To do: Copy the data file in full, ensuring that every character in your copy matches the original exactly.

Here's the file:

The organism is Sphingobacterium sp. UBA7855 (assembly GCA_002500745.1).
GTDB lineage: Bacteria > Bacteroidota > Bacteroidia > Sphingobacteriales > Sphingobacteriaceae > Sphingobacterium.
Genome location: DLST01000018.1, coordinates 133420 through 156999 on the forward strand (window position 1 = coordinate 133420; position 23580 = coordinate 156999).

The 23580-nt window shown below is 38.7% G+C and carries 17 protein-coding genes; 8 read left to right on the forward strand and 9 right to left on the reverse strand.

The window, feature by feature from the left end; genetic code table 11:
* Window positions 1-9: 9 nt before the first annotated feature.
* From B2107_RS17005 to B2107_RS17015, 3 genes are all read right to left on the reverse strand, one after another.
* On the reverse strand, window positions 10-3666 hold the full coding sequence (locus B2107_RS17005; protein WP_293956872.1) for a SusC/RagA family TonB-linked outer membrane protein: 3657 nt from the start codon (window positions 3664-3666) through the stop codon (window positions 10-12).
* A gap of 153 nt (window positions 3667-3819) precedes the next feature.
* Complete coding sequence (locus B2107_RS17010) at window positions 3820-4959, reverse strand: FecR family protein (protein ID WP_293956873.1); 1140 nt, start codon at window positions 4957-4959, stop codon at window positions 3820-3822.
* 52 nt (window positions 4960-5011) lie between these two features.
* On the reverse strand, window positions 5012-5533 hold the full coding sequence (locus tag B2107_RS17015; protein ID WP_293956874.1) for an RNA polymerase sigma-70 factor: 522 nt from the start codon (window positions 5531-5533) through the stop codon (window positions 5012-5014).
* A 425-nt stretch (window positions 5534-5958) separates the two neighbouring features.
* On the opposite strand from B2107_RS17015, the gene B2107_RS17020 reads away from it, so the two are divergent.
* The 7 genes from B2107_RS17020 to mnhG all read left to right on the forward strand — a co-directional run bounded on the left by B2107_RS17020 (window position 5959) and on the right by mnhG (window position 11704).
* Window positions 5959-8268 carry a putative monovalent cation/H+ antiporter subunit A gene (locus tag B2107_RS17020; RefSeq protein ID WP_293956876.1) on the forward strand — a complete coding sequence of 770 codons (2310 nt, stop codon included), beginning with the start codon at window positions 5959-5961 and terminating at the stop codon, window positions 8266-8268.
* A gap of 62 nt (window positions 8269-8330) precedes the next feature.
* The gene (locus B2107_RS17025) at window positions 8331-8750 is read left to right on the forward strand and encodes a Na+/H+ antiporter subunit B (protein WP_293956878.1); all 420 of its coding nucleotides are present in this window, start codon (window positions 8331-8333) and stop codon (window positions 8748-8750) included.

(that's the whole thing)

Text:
The organism is Sphingobacterium sp. UBA7855 (assembly GCA_002500745.1).
GTDB lineage: Bacteria > Bacteroidota > Bacteroidia > Sphingobacteriales > Sphingobacteriaceae > Sphingobacterium.
Genome location: DLST01000018.1, coordinates 133420 through 156999 on the forward strand (window position 1 = coordinate 133420; position 23580 = coordinate 156999).

The 23580-nt window shown below is 38.7% G+C and carries 17 protein-coding genes; 8 read left to right on the forward strand and 9 right to left on the reverse strand.

The window, feature by feature from the left end; genetic code table 11:
* Window positions 1-9: 9 nt before the first annotated feature.
* From B2107_RS17005 to B2107_RS17015, 3 genes are all read right to left on the reverse strand, one after another.
* On the reverse strand, window positions 10-3666 hold the full coding sequence (locus B2107_RS17005; protein WP_293956872.1) for a SusC/RagA family TonB-linked outer membrane protein: 3657 nt from the start codon (window positions 3664-3666) through the stop codon (window positions 10-12).
* A gap of 153 nt (window positions 3667-3819) precedes the next feature.
* Complete coding sequence (locus B2107_RS17010) at window positions 3820-4959, reverse strand: FecR family protein (protein ID WP_293956873.1); 1140 nt, start codon at window positions 4957-4959, stop codon at window positions 3820-3822.
* 52 nt (window positions 4960-5011) lie between these two features.
* On the reverse strand, window positions 5012-5533 hold the full coding sequence (locus tag B2107_RS17015; protein ID WP_293956874.1) for an RNA polymerase sigma-70 factor: 522 nt from the start codon (window positions 5531-5533) through the stop codon (window positions 5012-5014).
* A 425-nt stretch (window positions 5534-5958) separates the two neighbouring features.
* On the opposite strand from B2107_RS17015, the gene B2107_RS17020 reads away from it, so the two are divergent.
* The 7 genes from B2107_RS17020 to mnhG all read left to right on the forward strand — a co-directional run bounded on the left by B2107_RS17020 (window position 5959) and on the right by mnhG (window position 11704).
* Window positions 5959-8268 carry a putative monovalent cation/H+ antiporter subunit A gene (locus tag B2107_RS17020; RefSeq protein ID WP_293956876.1) on the forward strand — a complete coding sequence of 770 codons (2310 nt, stop codon included), beginning with the start codon at window positions 5959-5961 and terminating at the stop codon, window positions 8266-8268.
* A gap of 62 nt (window positions 8269-8330) precedes the next feature.
* The gene (locus B2107_RS17025) at window positions 8331-8750 is read left to right on the forward strand and encodes a Na+/H+ antiporter subunit B (protein WP_293956878.1); all 420 of its coding nucleotides are present in this window, start codon (window positions 8331-8333) and stop codon (window positions 8748-8750) included.